Just. Be. Small.


kelly christian -just be small3By Kelly Christian | Instagram: @kellychristianwrites

Virtually invisible on social media, rather unaccomplished in most any sense, and barely known in my own hometown, I’m a small person in this world. At 39, after not working for ten years, I feel my absolute smallest. A 23 year old director interviewed me and asked for my resume. I confidently said, “Sure!” yet all I could think was, Oh no. Where do I find one of those? I couldn’t even recall the last computer I had saved one on. It probably was such a worthless piece of aged machinery that it wasn’t even going to turn on once I located it.

I just started writing one and after some stretching and attempts at brainwashing my reader, a semi-acceptable one page resume came together, mostly from things my 18 to 26 year old self did. I kept thinking she’d better pull through for me because the-me-ever-since hasn’t been pulling any weight in the world’s becoming-something category.

Now that I’m looking for work and outlets to use my gifts, I’m finding something very interesting about this momentum. There’s an intense internal push to hurry up. Hurry up and arrive at being good at something. Hurry up to be known. Hurry up and be successful. Hurry up and be everything you hoped you’d be. Hurry up and be in a completely new stage.

What impossible expectations flood our fledgling aspirations.

In the midst of this surging struggle to start again, I talked to the Lord and I felt his Spirit whisper a message to me in the stillness. The message has been:

Don’t go a step further. Stop. Feel what it feels like to

Just. Be. Small.

At first I thought, I don’t want to sit in it. I want to move ON! I want to get somewhere. I’m tired of the waiting, the detours, the sacrifice. I had three children ages 8, 10 and 10 when we got pregnant with another baby. I told people, “She missed the stay-at-home-mom-boat.” I loved staying at home, but have known for a long time that getting back out there was my next step. Just be small? I was!

Yet, it was true that the second I decided to “do something,” all the internal freak out, inner insistence, and general dramatic concern began. I needed to find some grounding in the midst of these winds of change I had so warmly welcomed.

That’s why the Lord’s whisper to “just be small” began to feel like a relieving encouragement to this disenchanted daughter.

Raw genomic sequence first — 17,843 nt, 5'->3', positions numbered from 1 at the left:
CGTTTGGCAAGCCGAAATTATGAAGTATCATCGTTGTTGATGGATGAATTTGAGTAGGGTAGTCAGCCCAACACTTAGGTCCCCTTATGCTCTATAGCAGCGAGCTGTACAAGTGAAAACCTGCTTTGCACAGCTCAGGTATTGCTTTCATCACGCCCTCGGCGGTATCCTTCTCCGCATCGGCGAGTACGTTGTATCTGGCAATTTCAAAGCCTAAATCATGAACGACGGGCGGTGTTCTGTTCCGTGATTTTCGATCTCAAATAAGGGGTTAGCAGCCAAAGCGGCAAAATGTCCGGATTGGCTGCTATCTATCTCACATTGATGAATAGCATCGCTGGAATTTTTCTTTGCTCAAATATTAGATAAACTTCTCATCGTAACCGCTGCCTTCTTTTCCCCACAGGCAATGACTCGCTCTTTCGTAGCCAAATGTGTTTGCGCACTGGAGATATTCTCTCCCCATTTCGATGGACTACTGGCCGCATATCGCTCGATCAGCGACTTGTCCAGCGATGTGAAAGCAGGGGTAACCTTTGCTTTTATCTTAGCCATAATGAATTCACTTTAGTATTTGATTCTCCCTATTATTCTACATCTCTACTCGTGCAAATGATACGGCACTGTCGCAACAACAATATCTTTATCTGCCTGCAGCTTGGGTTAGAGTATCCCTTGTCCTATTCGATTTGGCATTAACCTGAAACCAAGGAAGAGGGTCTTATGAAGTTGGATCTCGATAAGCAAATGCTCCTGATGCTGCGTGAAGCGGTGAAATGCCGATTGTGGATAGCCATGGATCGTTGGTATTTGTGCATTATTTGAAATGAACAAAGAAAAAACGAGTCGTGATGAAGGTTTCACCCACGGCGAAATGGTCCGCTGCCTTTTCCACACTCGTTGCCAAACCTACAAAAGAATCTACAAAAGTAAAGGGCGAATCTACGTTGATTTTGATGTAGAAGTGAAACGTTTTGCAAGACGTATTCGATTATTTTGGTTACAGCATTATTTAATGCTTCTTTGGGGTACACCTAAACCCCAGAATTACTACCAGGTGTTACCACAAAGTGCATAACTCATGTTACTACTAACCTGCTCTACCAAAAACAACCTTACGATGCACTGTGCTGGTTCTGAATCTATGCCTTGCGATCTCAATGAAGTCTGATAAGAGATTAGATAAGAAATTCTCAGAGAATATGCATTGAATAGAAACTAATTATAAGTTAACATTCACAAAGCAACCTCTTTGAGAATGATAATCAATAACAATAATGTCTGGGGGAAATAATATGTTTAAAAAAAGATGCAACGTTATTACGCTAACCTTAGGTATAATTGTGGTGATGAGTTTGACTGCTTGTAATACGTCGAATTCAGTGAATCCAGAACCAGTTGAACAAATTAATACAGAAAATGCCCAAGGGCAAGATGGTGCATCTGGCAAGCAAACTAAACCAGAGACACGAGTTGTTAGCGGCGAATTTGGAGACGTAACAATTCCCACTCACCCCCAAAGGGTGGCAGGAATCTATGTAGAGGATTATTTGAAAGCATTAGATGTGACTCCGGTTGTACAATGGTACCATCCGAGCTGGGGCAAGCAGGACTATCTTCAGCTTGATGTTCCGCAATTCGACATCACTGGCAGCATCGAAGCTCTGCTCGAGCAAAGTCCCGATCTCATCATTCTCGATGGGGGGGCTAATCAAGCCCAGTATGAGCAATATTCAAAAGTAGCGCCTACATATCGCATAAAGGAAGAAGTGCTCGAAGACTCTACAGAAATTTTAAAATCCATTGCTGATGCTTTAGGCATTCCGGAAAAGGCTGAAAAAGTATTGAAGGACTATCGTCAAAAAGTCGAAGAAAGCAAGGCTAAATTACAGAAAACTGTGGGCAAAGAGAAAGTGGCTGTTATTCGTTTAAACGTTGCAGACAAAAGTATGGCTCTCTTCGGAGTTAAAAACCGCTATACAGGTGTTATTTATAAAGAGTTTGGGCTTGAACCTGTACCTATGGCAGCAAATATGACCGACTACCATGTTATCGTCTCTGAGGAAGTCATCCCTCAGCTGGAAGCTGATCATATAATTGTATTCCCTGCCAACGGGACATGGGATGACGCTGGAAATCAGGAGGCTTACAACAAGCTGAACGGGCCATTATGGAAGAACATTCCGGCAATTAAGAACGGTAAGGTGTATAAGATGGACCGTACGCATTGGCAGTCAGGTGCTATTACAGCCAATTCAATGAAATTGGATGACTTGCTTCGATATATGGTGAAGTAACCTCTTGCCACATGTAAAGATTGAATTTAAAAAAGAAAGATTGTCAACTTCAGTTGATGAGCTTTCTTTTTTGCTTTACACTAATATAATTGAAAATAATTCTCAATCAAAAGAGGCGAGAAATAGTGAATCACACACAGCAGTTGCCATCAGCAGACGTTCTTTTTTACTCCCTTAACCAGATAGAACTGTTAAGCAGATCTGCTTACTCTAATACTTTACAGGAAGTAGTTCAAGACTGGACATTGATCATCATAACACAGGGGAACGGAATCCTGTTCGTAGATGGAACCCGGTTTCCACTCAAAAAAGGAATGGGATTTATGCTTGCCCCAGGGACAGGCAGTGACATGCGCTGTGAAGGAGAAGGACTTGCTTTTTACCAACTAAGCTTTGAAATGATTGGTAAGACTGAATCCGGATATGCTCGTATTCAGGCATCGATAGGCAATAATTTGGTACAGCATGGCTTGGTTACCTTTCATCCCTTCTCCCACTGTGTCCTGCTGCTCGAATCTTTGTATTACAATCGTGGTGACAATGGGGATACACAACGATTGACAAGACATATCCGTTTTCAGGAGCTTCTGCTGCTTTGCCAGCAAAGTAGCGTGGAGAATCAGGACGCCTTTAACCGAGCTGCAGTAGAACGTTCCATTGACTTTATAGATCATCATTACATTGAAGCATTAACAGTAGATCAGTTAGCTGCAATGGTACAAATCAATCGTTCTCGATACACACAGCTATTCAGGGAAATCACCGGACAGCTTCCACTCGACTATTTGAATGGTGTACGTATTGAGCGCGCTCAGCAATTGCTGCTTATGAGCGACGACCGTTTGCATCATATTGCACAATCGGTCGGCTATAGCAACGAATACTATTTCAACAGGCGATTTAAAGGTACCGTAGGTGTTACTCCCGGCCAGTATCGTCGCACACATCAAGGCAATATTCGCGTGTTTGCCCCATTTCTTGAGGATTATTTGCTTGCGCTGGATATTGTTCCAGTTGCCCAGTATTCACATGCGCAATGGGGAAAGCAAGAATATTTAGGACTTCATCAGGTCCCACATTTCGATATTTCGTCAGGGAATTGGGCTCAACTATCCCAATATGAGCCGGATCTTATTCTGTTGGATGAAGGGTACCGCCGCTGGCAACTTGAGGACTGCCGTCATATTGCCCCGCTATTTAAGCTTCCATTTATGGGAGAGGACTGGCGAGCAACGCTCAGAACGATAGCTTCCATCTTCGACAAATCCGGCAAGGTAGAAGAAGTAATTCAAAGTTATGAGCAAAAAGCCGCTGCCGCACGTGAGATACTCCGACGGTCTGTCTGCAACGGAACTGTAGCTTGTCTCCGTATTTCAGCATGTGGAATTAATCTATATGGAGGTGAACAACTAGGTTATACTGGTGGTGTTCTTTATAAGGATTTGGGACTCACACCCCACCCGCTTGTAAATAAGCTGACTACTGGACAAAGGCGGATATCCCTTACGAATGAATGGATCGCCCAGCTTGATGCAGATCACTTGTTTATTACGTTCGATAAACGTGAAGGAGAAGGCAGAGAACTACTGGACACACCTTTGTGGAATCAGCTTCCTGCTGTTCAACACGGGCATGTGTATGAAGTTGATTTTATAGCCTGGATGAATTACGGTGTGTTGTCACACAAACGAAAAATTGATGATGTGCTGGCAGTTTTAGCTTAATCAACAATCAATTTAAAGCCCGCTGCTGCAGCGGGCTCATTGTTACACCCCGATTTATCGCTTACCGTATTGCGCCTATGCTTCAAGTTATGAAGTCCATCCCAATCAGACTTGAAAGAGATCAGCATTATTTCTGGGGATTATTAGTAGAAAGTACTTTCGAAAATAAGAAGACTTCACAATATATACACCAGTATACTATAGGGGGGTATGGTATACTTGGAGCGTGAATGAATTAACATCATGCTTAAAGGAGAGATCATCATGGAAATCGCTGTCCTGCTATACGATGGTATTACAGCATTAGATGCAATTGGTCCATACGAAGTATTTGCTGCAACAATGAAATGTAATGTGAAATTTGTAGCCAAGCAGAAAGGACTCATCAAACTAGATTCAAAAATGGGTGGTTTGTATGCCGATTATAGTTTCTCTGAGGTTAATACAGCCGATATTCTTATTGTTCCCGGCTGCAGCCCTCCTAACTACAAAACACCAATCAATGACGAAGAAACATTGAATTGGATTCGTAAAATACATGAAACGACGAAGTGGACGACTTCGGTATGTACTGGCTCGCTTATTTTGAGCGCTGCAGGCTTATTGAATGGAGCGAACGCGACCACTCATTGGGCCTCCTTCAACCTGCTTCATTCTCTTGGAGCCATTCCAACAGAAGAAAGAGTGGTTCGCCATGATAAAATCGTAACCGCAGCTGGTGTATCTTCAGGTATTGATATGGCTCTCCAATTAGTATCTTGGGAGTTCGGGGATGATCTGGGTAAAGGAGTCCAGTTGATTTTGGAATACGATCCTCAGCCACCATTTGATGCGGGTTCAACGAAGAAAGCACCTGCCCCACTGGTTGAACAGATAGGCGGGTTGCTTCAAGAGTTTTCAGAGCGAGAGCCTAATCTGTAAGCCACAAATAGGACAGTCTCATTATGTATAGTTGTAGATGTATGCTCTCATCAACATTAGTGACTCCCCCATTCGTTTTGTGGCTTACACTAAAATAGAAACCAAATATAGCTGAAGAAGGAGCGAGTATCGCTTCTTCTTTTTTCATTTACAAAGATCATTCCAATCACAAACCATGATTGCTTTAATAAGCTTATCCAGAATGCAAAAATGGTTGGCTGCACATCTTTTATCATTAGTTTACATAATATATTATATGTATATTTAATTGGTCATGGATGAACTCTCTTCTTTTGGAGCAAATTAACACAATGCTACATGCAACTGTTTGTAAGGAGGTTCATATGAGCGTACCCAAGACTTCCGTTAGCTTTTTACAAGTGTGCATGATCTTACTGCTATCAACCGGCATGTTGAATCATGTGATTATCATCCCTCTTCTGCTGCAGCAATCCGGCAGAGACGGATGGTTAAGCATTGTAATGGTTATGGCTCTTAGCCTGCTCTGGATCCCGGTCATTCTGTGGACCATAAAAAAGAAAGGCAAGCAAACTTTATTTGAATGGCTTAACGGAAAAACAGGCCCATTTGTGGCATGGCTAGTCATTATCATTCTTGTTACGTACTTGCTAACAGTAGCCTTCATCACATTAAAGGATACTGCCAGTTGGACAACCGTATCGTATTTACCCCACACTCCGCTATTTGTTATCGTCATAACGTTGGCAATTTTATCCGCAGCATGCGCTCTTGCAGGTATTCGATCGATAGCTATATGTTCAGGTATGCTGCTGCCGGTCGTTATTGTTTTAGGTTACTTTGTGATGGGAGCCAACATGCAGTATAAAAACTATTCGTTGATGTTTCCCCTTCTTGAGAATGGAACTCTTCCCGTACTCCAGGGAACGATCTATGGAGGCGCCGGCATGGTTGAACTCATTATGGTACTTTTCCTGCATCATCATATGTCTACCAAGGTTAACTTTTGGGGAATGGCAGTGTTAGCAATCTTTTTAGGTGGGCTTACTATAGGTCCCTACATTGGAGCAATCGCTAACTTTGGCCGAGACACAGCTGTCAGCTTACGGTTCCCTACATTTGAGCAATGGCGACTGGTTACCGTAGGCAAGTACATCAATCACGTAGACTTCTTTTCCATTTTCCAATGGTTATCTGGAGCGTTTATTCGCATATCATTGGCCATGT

The building pressure to be big and amazing and to have arrived was coming up my throat and the idea of just letting myself feel my own place of smallness for a moment, as part of the process, seemed achievable. Real. Strong. Even interesting.

So I’ve begun to sit in the smallness–to not hate it or separate from it. Instead, to wonder at this raw, unseen place every person encounters, sometimes with twinges of discomfort and other times with bouts of trepidation that come with incessant squirming. Sometimes before I can sit, it takes some pacing-the-living-room-prayers to chase off the impossible expectations that prowl, but eventually I can. And I feel a strong sense of okay-ness wash over me. Not a giving-up-okayness, but a secure-in-my-journey-okayness.

We all start small. The starting is sometimes at 16 and sometimes at 39 and for all of us it happens many times over, for many reasons.

Whatever it is, the exact second in time we finally step towards it, we can absolutely despise that we’re not there right away. We lose our cool. We start praying threatening prayers. Or we stop praying at all and just wring out our thought life in a tumultuous assault.

But what if while we were making our awkward adult baby steps, we just accepted each step as right where we were supposed to be–an interesting place worthy of our time, and a point on our journey where we could find great reason to celebrate?

What if we let our small, fledgling aspirations sit on the table before us, all tiny and barely there? And instead of kneading them and choking them into something bigger with an impulsive, nearly hateful, impatience, we just sat with our darling start. What if we held our cupped mugs of coffee and felt glad for the hope of a new beginning? What if we let ourselves just. be. small.

About Kelly:

Kelly ChrisKelly Ctian is ever reckoning life through wonder and conversations, always wishful for the next chance to put everything that means anything into type. Her heart is riveted by faith, questions, beauty, creation, identity, and sparks in conversations with strangers and friends alike. Kelly resides in Charlotte, North Carolina where she writes nonfiction, teaches English as a second language, and enjoys loving on her four little dignified souls alongside her husband. She is on Facebook and Instagram.